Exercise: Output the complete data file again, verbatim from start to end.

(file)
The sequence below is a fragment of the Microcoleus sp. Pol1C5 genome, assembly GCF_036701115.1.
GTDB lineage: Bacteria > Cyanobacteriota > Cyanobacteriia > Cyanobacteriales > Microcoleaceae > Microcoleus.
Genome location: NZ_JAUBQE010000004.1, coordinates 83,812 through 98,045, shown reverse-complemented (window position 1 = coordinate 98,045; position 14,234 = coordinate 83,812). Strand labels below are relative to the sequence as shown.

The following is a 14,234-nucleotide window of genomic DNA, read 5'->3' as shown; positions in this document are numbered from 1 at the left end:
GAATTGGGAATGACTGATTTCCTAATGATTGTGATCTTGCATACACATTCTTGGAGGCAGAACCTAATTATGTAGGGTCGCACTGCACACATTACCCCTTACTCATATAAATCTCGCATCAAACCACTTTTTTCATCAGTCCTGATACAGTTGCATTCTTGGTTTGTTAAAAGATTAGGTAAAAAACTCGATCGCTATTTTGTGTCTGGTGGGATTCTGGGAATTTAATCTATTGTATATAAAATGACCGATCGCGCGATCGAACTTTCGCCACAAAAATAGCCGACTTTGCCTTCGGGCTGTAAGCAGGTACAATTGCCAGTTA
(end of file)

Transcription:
The sequence below is a fragment of the Microcoleus sp. Pol1C5 genome, assembly GCF_036701115.1.
GTDB lineage: Bacteria > Cyanobacteriota > Cyanobacteriia > Cyanobacteriales > Microcoleaceae > Microcoleus.
Genome location: NZ_JAUBQE010000004.1, coordinates 83,812 through 98,045, shown reverse-complemented (window position 1 = coordinate 98,045; position 14,234 = coordinate 83,812). Strand labels below are relative to the sequence as shown.

The following is a 14,234-nucleotide window of genomic DNA, read 5'->3' as shown; positions in this document are numbered from 1 at the left end:
GAATTGGGAATGACTGATTTCCTAATGATTGTGATCTTGCATACACATTCTTGGAGGCAGAACCTAATTATGTAGGGTCGCACTGCACACATTACCCCTTACTCATATAAATCTCGCATCAAACCACTTTTTTCATCAGTCCTGATACAGTTGCATTCTTGGTTTGTTAAAAGATTAGGTAAAAAACTCGATCGCTATTTTGTGTCTGGTGGGATTCTGGGAATTTAATCTATTGTATATAAAATGACCGATCGCGCGATCGAACTTTCGCCACAAAAATAGCCGACTTTGCCTTCGGGCTGTAAGCAGGTACAATTGCCAGTTA